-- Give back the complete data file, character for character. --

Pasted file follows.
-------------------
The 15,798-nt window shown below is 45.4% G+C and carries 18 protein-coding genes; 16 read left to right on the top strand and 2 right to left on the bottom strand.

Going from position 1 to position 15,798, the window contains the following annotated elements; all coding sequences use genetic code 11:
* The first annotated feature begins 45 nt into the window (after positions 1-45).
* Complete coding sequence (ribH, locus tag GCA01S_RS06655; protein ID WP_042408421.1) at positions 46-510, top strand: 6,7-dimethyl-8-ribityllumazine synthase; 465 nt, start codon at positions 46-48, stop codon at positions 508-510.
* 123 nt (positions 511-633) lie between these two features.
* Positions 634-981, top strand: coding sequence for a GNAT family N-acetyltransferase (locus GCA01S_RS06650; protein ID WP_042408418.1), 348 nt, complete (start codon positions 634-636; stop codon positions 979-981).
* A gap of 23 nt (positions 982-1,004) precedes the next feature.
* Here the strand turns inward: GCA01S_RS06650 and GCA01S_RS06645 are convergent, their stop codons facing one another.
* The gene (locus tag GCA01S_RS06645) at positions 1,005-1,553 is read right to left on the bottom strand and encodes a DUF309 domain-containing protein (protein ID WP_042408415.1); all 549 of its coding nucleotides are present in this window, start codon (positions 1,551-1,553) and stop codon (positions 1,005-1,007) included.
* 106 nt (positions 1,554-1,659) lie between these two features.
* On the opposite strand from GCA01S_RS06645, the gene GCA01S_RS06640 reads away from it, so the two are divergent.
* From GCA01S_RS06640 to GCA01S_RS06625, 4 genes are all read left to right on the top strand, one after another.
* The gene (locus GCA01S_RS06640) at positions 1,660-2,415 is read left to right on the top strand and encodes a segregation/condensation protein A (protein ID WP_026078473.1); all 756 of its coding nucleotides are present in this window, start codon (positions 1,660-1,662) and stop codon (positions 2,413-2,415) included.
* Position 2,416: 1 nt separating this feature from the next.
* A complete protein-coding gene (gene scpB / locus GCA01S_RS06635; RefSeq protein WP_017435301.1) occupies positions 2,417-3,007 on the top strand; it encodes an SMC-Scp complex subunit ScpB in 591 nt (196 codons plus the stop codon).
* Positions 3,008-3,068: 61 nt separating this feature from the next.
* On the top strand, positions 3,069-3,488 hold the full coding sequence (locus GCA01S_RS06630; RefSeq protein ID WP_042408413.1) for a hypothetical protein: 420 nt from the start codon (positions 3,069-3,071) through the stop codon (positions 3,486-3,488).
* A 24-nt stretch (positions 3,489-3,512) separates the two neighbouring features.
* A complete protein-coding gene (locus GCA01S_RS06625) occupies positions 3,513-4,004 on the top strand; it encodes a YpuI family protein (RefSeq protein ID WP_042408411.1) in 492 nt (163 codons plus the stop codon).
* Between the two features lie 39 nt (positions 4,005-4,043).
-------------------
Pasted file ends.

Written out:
The 15,798-nt window shown below is 45.4% G+C and carries 18 protein-coding genes; 16 read left to right on the top strand and 2 right to left on the bottom strand.

Going from position 1 to position 15,798, the window contains the following annotated elements; all coding sequences use genetic code 11:
* The first annotated feature begins 45 nt into the window (after positions 1-45).
* Complete coding sequence (ribH, locus tag GCA01S_RS06655; protein ID WP_042408421.1) at positions 46-510, top strand: 6,7-dimethyl-8-ribityllumazine synthase; 465 nt, start codon at positions 46-48, stop codon at positions 508-510.
* 123 nt (positions 511-633) lie between these two features.
* Positions 634-981, top strand: coding sequence for a GNAT family N-acetyltransferase (locus GCA01S_RS06650; protein ID WP_042408418.1), 348 nt, complete (start codon positions 634-636; stop codon positions 979-981).
* A gap of 23 nt (positions 982-1,004) precedes the next feature.
* Here the strand turns inward: GCA01S_RS06650 and GCA01S_RS06645 are convergent, their stop codons facing one another.
* The gene (locus tag GCA01S_RS06645) at positions 1,005-1,553 is read right to left on the bottom strand and encodes a DUF309 domain-containing protein (protein ID WP_042408415.1); all 549 of its coding nucleotides are present in this window, start codon (positions 1,551-1,553) and stop codon (positions 1,005-1,007) included.
* 106 nt (positions 1,554-1,659) lie between these two features.
* On the opposite strand from GCA01S_RS06645, the gene GCA01S_RS06640 reads away from it, so the two are divergent.
* From GCA01S_RS06640 to GCA01S_RS06625, 4 genes are all read left to right on the top strand, one after another.
* The gene (locus GCA01S_RS06640) at positions 1,660-2,415 is read left to right on the top strand and encodes a segregation/condensation protein A (protein ID WP_026078473.1); all 756 of its coding nucleotides are present in this window, start codon (positions 1,660-1,662) and stop codon (positions 2,413-2,415) included.
* Position 2,416: 1 nt separating this feature from the next.
* A complete protein-coding gene (gene scpB / locus GCA01S_RS06635; RefSeq protein WP_017435301.1) occupies positions 2,417-3,007 on the top strand; it encodes an SMC-Scp complex subunit ScpB in 591 nt (196 codons plus the stop codon).
* Positions 3,008-3,068: 61 nt separating this feature from the next.
* On the top strand, positions 3,069-3,488 hold the full coding sequence (locus GCA01S_RS06630; RefSeq protein ID WP_042408413.1) for a hypothetical protein: 420 nt from the start codon (positions 3,069-3,071) through the stop codon (positions 3,486-3,488).
* A 24-nt stretch (positions 3,489-3,512) separates the two neighbouring features.
* A complete protein-coding gene (locus GCA01S_RS06625) occupies positions 3,513-4,004 on the top strand; it encodes a YpuI family protein (RefSeq protein ID WP_042408411.1) in 492 nt (163 codons plus the stop codon).
* Between the two features lie 39 nt (positions 4,005-4,043).